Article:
One of the benefits of writing a tax book to truck drivers is the response I get from people coast to coast. I have had wonderful discussions with accountants and drivers from all across Canada.
I also know that accountants are busy adjusting to new regulations (thanks to Enron etc) as well as preparing for IFRS (International Financial Reporting Standards) which are due January 1, 2011. It is a very unsettling time for the consistency driven accounting industry.
Unfortunately, busy accountants leave too many drivers alone when dealing with the qualification and application of meal allowance (per-diem, subsistence allowance). Too many operators are left holding potential liability or misunderstanding the benefits.
I had one individual tell me of a friend who usually paid between $20-25,000 in taxes every year, but last year he incorporated and only paid $4000. The implication was that incorporation saved him $16-21,000. Let me say upfront, there is something very wrong with his numbers!
The National Joint Council lists Canadian Meal Allowance as $84.50 effective April 1, 2010(http://www.tbs-sct.gc.ca/pubs_pol/hrpubs/tbm_113/c-eng.asp). Using an exchange rate of 125% (which is way above the annual average) only puts his US daily travel allowance at $105. If incorporating saved him $16-21,000 it would represent a tax deduction of $131.51-172.60 per day providing he drove 365 days in the year. If he drove the national average of 22 days per month it represents a tax deduction of $181.82-238.64 per day. Therefore, it is impossible for his numbers to match his understanding. Accountants must make this clear.
In my experience the bottom line tax savings of incorporating (with per-diem, subsistence allowance application) ranges only from $6-9,000 per year. His $16-21,000 drop reflects something else. My guess has to do with WHEN he changed his business status. I assume he incorporated somewhere between May-July. That means that his “self-employed earnings” represents only half of his annual income. The rest of his income is reported in his corporation (assuming no T4’s). If this guess is correct I hope he hasn’t spent the $8-15,000 pending taxes.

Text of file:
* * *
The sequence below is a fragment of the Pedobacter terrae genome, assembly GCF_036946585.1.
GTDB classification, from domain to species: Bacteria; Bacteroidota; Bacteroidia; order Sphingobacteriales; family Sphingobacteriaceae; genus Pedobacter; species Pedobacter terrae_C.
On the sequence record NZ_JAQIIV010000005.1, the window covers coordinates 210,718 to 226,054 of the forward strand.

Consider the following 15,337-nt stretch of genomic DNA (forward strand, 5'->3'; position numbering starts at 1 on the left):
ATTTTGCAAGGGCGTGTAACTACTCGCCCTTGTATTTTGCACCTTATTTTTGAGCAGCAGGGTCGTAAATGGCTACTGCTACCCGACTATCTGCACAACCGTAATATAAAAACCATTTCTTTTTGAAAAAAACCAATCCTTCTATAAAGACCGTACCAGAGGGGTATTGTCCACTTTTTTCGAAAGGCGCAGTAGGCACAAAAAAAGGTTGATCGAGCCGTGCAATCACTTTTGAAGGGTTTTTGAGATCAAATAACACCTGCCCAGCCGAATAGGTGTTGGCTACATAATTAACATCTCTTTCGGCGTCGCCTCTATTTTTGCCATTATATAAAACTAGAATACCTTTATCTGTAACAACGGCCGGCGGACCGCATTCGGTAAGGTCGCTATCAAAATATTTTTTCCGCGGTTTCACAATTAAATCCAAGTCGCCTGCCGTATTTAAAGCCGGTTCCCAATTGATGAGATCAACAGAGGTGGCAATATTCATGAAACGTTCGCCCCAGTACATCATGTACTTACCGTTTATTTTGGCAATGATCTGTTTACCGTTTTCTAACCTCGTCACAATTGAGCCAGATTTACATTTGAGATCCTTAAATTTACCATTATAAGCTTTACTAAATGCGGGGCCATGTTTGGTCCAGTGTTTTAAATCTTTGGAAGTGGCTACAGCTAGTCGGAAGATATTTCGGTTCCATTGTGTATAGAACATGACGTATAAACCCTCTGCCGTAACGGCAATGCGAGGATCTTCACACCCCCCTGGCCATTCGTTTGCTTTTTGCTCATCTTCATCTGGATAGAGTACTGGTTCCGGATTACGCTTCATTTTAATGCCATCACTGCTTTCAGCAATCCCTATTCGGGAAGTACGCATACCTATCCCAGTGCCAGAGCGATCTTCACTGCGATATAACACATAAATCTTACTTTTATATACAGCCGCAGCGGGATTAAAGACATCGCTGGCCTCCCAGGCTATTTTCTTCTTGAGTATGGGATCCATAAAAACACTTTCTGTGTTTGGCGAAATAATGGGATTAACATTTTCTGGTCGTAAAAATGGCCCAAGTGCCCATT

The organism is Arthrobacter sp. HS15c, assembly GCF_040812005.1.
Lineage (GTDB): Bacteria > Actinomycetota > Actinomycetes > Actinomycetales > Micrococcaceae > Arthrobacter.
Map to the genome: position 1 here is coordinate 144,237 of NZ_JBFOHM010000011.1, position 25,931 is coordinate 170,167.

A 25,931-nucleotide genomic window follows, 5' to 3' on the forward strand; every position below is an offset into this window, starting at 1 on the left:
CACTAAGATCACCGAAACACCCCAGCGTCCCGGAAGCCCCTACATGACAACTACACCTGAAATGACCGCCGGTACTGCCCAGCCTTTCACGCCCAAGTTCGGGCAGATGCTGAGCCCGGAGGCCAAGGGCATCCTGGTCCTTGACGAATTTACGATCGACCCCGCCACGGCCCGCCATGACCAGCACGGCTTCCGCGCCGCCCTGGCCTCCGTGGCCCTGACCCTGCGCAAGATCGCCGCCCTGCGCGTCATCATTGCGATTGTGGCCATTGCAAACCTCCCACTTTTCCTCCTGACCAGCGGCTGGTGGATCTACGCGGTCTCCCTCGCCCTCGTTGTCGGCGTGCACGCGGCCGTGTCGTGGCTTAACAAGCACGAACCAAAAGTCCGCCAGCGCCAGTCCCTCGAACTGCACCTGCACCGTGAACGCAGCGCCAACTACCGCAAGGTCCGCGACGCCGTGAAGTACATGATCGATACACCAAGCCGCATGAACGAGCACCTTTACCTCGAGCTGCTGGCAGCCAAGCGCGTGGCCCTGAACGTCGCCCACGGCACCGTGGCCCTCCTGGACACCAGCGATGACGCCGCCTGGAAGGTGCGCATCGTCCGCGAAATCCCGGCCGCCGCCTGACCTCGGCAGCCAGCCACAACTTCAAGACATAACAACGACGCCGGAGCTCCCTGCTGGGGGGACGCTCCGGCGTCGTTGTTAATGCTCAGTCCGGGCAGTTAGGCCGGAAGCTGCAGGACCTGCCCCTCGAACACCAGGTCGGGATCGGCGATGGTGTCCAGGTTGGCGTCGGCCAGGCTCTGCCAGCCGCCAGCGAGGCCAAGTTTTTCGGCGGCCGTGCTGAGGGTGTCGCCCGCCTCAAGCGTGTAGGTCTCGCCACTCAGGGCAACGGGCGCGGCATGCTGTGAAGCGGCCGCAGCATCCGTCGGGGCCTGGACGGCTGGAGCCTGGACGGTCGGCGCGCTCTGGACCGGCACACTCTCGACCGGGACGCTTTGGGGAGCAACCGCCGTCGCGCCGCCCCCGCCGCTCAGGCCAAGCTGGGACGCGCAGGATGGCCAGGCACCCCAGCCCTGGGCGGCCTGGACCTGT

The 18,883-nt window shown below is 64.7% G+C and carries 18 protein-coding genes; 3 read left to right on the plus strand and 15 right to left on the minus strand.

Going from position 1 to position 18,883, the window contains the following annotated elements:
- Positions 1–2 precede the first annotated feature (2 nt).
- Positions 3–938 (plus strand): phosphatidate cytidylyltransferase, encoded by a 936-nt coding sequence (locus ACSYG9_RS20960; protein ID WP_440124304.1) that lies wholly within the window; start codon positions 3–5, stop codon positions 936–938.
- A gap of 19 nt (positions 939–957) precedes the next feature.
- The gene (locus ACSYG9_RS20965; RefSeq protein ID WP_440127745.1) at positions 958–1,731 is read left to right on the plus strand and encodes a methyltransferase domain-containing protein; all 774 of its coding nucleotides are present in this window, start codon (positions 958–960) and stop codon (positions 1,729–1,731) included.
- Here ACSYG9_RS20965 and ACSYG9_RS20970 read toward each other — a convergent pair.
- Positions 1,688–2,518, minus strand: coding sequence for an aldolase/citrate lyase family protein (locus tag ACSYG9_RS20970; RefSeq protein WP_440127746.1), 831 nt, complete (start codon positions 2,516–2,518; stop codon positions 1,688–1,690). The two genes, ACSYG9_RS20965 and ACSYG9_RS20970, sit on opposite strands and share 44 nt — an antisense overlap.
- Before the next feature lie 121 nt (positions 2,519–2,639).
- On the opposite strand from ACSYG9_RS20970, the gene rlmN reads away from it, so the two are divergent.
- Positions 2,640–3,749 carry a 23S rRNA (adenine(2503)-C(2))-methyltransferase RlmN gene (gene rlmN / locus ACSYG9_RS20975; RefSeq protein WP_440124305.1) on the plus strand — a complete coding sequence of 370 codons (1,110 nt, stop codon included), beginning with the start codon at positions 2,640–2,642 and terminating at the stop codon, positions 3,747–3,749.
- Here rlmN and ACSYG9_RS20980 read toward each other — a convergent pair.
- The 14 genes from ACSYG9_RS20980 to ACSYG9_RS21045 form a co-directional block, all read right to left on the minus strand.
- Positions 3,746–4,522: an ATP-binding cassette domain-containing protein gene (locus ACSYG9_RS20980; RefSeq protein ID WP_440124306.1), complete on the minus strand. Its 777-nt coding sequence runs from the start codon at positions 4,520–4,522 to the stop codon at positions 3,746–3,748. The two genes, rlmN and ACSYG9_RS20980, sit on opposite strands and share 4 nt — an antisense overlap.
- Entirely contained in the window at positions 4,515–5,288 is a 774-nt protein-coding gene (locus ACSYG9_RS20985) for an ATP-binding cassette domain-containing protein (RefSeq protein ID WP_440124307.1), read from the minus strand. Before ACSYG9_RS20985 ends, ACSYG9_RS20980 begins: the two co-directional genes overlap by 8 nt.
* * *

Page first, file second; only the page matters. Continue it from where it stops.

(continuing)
Subsistence/Per diem does bring dramatic tax savings if reported correctly ($6000-9000 annually). In fact if every lease/owner operator in Canada used the system, it would collectively save $150-280 million dollars per year in taxes (assuming all the 25-35,000 operators are still in existence). However, existence is not what determines qualification… compliance does!
Here is the national problem as I see it:
- Too many accountants refuse to research the system and train operators accordingly
- Without adequate training, qualifying (for an operator) means “surviving a meal allowance audit”. When accountants require operators to sign liability wavers the operator is left holding all the risk and defense, a daunting task to go alone undocumented and untrained.
- Industry dis-information has scared potential users from even considering a change from self-employed status
- Too many operators refuse to arrange their financial transactions to satisfy the required employer-employee agreement audit trail. Simply put, many refuse to be trained. They are either arrogant or lazy!
Many operators suffer needlessly, yet suffer they will. The “Billy big riggers” flying by the seat of their pants from one layover to the next, need to stop being lease/owner operators or start being business minded. .